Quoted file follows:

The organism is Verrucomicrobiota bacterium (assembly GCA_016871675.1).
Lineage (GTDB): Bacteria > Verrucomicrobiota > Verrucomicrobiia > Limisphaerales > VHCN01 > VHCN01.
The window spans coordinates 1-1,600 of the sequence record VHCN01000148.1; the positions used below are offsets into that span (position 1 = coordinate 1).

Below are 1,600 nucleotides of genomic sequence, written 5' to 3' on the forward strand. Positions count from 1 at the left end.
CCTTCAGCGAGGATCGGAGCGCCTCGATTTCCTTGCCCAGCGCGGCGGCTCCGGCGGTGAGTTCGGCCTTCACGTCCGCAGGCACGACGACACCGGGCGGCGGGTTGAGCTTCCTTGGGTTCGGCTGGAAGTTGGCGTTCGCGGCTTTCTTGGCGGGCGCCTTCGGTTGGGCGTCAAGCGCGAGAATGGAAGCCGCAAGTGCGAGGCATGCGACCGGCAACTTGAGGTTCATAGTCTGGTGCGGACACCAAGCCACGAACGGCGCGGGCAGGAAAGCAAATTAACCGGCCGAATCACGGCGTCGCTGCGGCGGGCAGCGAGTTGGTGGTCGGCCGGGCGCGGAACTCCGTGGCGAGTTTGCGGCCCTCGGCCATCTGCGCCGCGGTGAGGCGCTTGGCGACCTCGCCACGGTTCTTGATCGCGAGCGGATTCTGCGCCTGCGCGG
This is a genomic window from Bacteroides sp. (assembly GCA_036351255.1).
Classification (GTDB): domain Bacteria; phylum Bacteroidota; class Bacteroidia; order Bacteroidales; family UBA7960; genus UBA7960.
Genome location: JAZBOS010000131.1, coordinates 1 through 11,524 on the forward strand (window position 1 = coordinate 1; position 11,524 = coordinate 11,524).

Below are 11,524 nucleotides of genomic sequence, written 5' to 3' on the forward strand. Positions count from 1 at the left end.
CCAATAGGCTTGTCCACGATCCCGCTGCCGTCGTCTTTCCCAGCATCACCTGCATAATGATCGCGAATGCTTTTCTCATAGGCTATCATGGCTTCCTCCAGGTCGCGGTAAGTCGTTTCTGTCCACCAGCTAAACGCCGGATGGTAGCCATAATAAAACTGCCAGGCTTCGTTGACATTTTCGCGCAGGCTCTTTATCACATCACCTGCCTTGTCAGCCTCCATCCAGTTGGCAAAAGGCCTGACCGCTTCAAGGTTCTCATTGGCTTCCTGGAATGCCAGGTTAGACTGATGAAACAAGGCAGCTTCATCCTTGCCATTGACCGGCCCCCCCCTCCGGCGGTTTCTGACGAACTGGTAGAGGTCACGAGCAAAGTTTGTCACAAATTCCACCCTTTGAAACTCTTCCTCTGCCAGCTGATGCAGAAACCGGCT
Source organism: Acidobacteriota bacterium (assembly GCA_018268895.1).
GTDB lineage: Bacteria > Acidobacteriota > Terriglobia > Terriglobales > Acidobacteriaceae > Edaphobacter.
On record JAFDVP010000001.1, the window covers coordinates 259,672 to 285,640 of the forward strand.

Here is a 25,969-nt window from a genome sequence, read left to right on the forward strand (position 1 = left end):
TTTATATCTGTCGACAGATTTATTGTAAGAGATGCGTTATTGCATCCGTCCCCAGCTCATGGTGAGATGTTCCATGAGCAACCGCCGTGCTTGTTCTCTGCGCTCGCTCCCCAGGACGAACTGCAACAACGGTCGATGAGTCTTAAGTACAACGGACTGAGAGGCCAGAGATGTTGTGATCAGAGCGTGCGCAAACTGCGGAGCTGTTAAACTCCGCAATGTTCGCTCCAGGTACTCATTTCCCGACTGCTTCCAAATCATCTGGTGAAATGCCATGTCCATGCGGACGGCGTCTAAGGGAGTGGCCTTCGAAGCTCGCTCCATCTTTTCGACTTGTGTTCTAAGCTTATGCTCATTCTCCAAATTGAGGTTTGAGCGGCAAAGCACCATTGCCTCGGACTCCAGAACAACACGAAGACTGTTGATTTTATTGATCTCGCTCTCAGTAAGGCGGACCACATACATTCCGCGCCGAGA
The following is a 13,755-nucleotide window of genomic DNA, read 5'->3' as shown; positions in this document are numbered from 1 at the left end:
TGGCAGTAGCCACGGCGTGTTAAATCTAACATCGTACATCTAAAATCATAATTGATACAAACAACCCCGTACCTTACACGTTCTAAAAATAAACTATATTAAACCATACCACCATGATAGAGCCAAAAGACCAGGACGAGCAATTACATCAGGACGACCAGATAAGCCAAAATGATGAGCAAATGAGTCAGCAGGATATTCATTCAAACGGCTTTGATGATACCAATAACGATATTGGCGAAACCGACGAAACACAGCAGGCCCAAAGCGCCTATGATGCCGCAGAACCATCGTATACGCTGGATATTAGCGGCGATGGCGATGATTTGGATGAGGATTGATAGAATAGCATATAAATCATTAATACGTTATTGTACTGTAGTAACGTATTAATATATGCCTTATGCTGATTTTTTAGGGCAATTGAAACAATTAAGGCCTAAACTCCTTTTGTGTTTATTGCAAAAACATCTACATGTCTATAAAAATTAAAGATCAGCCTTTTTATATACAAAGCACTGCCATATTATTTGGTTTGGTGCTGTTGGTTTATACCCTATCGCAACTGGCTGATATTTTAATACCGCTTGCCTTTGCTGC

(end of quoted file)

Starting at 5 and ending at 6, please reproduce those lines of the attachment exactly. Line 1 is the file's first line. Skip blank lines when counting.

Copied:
CCTTCAGCGAGGATCGGAGCGCCTCGATTTCCTTGCCCAGCGCGGCGGCTCCGGCGGTGAGTTCGGCCTTCACGTCCGCAGGCACGACGACACCGGGCGGCGGGTTGAGCTTCCTTGGGTTCGGCTGGAAGTTGGCGTTCGCGGCTTTCTTGGCGGGCGCCTTCGGTTGGGCGTCAAGCGCGAGAATGGAAGCCGCAAGTGCGAGGCATGCGACCGGCAACTTGAGGTTCATAGTCTGGTGCGGACACCAAGCCACGAACGGCGCGGGCAGGAAAGCAAATTAACCGGCCGAATCACGGCGTCGCTGCGGCGGGCAGCGAGTTGGTGGTCGGCCGGGCGCGGAACTCCGTGGCGAGTTTGCGGCCCTCGGCCATCTGCGCCGCGGTGAGGCGCTTGGCGACCTCGCCACGGTTCTTGATCGCGAGCGGATTCTGCGCCTGCGCGG
This is a genomic window from Bacteroides sp. (assembly GCA_036351255.1).